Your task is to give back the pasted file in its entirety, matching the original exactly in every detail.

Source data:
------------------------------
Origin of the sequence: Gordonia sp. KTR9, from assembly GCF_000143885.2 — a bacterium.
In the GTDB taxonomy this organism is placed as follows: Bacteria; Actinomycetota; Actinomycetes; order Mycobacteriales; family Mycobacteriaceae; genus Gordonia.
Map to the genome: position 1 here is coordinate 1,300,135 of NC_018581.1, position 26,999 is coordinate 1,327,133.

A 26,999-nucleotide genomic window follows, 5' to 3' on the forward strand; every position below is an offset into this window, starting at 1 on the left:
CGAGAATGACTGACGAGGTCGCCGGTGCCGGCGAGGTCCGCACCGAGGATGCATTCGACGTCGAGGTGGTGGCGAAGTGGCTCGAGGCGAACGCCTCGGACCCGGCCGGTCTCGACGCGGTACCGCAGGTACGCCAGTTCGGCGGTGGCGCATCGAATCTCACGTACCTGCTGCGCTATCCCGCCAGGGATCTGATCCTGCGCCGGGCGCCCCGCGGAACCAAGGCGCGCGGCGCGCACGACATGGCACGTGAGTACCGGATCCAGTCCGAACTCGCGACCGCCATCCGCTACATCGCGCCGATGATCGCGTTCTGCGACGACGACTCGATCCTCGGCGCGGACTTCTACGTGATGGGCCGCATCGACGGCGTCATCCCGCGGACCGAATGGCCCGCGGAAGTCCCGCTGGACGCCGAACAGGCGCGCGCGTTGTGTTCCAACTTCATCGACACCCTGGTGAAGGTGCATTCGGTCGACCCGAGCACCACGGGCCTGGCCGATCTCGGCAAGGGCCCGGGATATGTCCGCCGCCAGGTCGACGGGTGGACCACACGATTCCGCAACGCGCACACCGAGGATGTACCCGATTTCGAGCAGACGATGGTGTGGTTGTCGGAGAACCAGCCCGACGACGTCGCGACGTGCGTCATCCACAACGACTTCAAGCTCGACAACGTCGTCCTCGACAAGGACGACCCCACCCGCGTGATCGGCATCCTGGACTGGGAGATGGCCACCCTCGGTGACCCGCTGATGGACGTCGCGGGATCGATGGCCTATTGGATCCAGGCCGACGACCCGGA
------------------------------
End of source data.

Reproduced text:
Origin of the sequence: Gordonia sp. KTR9, from assembly GCF_000143885.2 — a bacterium.
In the GTDB taxonomy this organism is placed as follows: Bacteria; Actinomycetota; Actinomycetes; order Mycobacteriales; family Mycobacteriaceae; genus Gordonia.
Map to the genome: position 1 here is coordinate 1,300,135 of NC_018581.1, position 26,999 is coordinate 1,327,133.

A 26,999-nucleotide genomic window follows, 5' to 3' on the forward strand; every position below is an offset into this window, starting at 1 on the left:
CGAGAATGACTGACGAGGTCGCCGGTGCCGGCGAGGTCCGCACCGAGGATGCATTCGACGTCGAGGTGGTGGCGAAGTGGCTCGAGGCGAACGCCTCGGACCCGGCCGGTCTCGACGCGGTACCGCAGGTACGCCAGTTCGGCGGTGGCGCATCGAATCTCACGTACCTGCTGCGCTATCCCGCCAGGGATCTGATCCTGCGCCGGGCGCCCCGCGGAACCAAGGCGCGCGGCGCGCACGACATGGCACGTGAGTACCGGATCCAGTCCGAACTCGCGACCGCCATCCGCTACATCGCGCCGATGATCGCGTTCTGCGACGACGACTCGATCCTCGGCGCGGACTTCTACGTGATGGGCCGCATCGACGGCGTCATCCCGCGGACCGAATGGCCCGCGGAAGTCCCGCTGGACGCCGAACAGGCGCGCGCGTTGTGTTCCAACTTCATCGACACCCTGGTGAAGGTGCATTCGGTCGACCCGAGCACCACGGGCCTGGCCGATCTCGGCAAGGGCCCGGGATATGTCCGCCGCCAGGTCGACGGGTGGACCACACGATTCCGCAACGCGCACACCGAGGATGTACCCGATTTCGAGCAGACGATGGTGTGGTTGTCGGAGAACCAGCCCGACGACGTCGCGACGTGCGTCATCCACAACGACTTCAAGCTCGACAACGTCGTCCTCGACAAGGACGACCCCACCCGCGTGATCGGCATCCTGGACTGGGAGATGGCCACCCTCGGTGACCCGCTGATGGACGTCGCGGGATCGATGGCCTATTGGATCCAGGCCGACGACCCGGA